Another aspect of the survey sought to find out if there are any special considerations or cultural differences that British exporters are having to take into account when working in North America. There was a resounding no to this question. Perhaps the reason for this is that a common language and similar approach to business makes the region one of the most straightforward for Export Council members to target. Added to this, the vast majority of those who completed the survey (66.7%) felt that it was more of an advantage than a hindrance being British when dealing with customers in the region, with only a third feeling it didn’t open any doors.

Questioned about the vertical markets across North America where they are seeing most traction, banking, critical infrastructure and healthcare shared top billing. Certainly there is much greater awareness of the need for enhanced security systems in banks, especially around ATMs and in branch. Given the volatile world we live in many critical infrastructure sites are, not surprisingly, also keen to ramp-up security. For hospitals, concerns over the safety of staff and patients in areas which are relatively open to the public is influencing new purchasing decisions.

Asked what factors customers were weighing up when deciding to buy a security solution, the three that were equally ranked by respondents were: initial purchase price, Return On Investment (ROI) and technological innovation. The big surprise here was that compliance with industry standards and ease of use didn’t register in the results.

With North America known for its major security exhibitions the survey sought to establish which of these members usually attend. ISC West was the clear winner here with all of those who responded saying that they exhibited there, also showing strongly was ASIS with two-thirds attending and a similar number made sure that the Security Canada events were in the diary. This last result underlining that the northern part of North American isn’t being overlooked.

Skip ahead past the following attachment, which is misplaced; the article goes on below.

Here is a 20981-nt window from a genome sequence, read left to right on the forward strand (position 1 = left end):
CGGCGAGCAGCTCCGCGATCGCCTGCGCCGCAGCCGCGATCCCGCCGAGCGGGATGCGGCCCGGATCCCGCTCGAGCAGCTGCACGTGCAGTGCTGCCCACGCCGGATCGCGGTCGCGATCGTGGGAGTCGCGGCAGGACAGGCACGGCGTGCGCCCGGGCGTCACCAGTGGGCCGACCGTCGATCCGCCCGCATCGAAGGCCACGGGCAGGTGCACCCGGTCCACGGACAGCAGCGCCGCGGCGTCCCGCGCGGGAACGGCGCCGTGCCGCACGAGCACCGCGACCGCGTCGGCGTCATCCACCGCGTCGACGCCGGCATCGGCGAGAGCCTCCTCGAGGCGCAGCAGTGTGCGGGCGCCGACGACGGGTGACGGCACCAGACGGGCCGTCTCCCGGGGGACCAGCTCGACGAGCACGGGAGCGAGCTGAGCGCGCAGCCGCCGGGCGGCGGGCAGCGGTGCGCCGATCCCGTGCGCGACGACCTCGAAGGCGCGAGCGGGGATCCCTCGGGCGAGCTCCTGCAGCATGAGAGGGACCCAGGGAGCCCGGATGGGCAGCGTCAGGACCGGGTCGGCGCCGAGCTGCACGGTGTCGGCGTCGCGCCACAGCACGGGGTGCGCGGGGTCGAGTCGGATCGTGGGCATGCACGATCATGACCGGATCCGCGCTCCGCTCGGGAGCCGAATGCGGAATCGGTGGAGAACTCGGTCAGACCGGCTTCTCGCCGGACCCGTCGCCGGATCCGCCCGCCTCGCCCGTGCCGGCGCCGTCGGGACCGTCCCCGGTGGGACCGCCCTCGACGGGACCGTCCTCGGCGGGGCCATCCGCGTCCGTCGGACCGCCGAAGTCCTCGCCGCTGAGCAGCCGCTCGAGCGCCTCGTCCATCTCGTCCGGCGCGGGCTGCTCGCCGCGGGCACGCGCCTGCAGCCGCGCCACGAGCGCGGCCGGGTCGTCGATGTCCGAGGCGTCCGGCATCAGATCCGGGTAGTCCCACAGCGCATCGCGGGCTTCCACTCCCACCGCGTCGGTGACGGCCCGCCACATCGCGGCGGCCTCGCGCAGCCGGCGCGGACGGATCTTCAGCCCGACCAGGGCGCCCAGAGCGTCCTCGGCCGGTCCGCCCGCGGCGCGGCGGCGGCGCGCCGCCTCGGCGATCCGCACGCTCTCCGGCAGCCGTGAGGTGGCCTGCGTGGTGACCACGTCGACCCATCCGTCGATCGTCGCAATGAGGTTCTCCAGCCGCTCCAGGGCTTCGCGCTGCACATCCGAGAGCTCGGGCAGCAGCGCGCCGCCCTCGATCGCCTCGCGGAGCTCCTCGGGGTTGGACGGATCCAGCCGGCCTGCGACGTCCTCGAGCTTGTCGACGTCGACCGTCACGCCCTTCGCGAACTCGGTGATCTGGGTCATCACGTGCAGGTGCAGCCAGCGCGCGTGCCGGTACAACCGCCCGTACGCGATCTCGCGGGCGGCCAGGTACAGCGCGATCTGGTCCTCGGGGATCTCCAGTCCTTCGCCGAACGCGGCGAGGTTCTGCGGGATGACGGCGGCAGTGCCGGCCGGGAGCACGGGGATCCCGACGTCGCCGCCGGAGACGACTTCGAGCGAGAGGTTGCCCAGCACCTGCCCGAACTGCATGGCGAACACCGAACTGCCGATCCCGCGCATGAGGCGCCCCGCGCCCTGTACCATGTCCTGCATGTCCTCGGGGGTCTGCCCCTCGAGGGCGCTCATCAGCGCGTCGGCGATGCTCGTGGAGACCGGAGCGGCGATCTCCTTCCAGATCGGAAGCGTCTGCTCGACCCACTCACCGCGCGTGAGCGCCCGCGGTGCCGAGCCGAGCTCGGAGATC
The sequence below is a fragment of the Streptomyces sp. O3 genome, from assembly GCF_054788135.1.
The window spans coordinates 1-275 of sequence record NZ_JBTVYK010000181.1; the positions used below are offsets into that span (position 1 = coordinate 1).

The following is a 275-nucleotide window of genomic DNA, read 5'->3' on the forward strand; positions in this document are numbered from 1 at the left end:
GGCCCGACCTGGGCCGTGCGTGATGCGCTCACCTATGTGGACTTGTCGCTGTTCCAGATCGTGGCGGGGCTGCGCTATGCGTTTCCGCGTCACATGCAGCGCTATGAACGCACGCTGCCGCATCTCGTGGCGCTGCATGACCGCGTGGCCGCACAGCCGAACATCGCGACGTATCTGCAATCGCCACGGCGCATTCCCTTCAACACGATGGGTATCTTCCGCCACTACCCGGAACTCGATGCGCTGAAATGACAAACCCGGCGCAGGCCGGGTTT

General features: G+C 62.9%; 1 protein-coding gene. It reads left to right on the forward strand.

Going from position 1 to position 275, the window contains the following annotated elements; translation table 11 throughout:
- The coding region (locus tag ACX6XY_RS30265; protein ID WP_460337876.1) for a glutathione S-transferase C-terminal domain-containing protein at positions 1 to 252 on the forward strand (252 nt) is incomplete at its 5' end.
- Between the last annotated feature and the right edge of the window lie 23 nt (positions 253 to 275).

Commenting on the findings of the North American research, Tom Sharrard, Vice Chair of the BSIA’s Export Council, said: “This research sends out a positive message that there are real opportunities for British security companies who want to do business in this important market. The fact that eight out of ten member companies who are active in the region have seen a surge in demand certainly bodes well for the future. Whilst the US may not be the dominant force it once was in terms of the share of global security business, given the expanding footprint of other fast developing regions, it remains very welcoming to British suppliers.

Tom Sharrard, who is also Regional Sales Manager at Integrated Design Limited, manufacturer of the Fastlane range of entrance control products, added: “In our company’s experience we haven’t found the American market to be parochial and would certainly encourage other member companies, who have not already done so, to look again at the export potential that can be unlocked here, especially given our shared language and security challenges.”

Links
www.bsia.co.uk/sections/export-council.aspx